The secret powers of yogurt
Yogurt is a food staple that can be enjoyed in many different ways. It can be eaten as a snack, used when preparing dips, as an ingredient in soups, sauces and desserts... let your imagination run wild!
All yogurts are made from fermented milk by two lactic starters: Streptococcus thermophilus and Lactobacillus bulgaricus1, 2. Interesting fact: these strains secrete an enzyme called Galactosidase that allows them to pre-digest part of the lactose (the sugar in milk). This is why, generally, people with lactose intolerance can easily digest yogurt.
Dairy products account for about 18 percent of Canadians' daily fat intake8. Recommended fat intake, which represents between 20 and 35 percent of total energy intake, is normally 65g a day for women and 90g for men9. Eating yogurt can help you stay within the recommended limits. With usually about 5g of fat per serving, yogurt is healthy food, one that is not just low fat, but also contains proteins, vitamins and minerals.
Proteins in regular yogurt and other dairy products are recognized to be of great value10. Not only are dairy proteins complete and fully absorbed by your body, they also provide essential amino acids that your body cannot produce itself and must obtain through food. One serving of regular yogurt provides an average of 4g of protein, representing 7 percent of recommended daily intake if you're a man and 9 percent if you're a woman.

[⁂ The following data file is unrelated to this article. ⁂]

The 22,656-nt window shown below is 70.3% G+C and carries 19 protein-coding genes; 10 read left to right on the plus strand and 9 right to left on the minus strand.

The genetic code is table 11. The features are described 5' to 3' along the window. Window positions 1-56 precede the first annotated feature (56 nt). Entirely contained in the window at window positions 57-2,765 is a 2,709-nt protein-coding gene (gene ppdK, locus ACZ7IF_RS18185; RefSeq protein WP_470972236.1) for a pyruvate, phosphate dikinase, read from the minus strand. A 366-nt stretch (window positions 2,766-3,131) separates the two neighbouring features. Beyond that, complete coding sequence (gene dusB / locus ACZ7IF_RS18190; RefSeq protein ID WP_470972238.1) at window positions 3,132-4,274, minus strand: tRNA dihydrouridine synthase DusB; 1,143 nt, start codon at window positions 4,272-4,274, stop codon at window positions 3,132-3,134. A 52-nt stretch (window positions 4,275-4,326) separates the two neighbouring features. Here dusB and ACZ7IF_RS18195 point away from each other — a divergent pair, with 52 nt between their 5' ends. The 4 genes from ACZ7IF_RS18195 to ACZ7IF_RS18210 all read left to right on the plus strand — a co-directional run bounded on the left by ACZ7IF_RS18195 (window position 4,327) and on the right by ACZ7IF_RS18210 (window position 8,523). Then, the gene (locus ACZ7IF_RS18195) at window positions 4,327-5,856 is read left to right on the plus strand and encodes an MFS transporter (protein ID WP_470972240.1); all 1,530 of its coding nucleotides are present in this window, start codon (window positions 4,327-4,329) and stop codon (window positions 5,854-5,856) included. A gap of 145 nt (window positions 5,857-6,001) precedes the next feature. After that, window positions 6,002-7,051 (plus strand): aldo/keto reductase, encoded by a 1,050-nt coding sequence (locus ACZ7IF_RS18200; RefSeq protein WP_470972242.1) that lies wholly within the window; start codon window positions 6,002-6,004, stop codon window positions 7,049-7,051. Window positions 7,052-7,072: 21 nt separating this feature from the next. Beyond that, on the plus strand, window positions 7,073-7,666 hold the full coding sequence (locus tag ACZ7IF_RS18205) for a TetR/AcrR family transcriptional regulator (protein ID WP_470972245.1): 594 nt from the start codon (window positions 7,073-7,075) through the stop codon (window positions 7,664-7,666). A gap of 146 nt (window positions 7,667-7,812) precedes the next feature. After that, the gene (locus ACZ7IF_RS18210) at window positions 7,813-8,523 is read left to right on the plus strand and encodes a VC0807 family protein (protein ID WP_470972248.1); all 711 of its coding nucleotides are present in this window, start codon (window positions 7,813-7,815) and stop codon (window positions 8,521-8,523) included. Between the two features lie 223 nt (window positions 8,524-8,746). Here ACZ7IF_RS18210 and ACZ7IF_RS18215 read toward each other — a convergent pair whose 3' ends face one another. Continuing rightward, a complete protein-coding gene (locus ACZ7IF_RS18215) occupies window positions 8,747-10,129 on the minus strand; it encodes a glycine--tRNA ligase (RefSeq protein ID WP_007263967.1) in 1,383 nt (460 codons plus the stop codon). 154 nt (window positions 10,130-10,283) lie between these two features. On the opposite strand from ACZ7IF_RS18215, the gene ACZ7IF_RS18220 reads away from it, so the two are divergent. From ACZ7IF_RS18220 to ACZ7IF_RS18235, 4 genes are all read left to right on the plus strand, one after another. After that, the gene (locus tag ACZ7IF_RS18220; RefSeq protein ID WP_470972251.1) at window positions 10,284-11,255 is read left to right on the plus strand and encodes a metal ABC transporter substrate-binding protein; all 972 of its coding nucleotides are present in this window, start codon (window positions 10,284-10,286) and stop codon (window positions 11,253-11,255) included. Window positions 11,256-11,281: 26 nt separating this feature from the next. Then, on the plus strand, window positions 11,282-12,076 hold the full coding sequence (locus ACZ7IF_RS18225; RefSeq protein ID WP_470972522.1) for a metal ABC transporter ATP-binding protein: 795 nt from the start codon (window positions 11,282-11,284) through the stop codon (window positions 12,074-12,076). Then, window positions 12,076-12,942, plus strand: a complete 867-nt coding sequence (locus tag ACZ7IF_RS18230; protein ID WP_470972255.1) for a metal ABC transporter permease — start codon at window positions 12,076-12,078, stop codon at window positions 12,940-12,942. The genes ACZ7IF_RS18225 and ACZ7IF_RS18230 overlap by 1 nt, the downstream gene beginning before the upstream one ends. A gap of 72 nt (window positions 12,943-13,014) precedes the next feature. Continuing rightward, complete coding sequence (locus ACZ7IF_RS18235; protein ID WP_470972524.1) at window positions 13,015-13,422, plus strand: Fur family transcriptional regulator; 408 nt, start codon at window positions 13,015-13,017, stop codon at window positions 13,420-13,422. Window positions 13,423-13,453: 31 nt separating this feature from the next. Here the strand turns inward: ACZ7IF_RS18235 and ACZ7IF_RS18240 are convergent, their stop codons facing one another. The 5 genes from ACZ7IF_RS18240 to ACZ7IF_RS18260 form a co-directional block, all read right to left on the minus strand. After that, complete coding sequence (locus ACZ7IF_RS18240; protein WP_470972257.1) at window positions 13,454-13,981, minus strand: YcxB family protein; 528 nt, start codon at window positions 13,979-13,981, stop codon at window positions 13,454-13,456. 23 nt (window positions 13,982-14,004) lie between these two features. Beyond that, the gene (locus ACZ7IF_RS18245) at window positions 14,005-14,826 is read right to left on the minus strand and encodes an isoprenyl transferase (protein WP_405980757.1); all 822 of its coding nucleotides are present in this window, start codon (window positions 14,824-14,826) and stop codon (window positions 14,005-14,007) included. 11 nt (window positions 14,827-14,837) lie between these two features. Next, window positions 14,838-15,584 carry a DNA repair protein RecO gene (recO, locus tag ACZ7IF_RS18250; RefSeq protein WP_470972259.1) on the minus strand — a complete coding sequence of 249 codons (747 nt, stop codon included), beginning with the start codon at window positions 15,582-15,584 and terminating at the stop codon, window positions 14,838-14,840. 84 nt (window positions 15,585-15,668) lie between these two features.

You'll generally find the following vitamins and minerals in yogurt1:
- Complex B vitamins, riboflavin in particular
- Vitamin A
- Vitamin D
All of the above-mentioned play a part in a healthy balanced diet.
- Danone World Newsletter, Nr 2, October 1993.
- Vonk et al., 2003.
- Shemak et al., 1995.
- Marteau et al., 1990.
- Labyen et al., 2001.
- Zhong et al., 2002.
- Agriculture and Agri-food Canada, according to Food Expenditure survey, 2001, updated 2004.
- Institute of Medecine, Dietary Reference Intakes for Energy, Carbohydrate, Fiber, Fat, Fatty Acids, Cholesterol, Protein, and Amino Acids (Macronutrients), september 2002, in http://www.nap.edu/books/0309085373/html/.
- Whitney, E.N. et S.R. Rolfes, Understanding Nutrition, 9e édition, 2002.
- Hewitt, D. B and H. J. Bancroft, « Nutritional value of yogurt », J. Dairy Res., Nr 52, 1985, p. 197-207.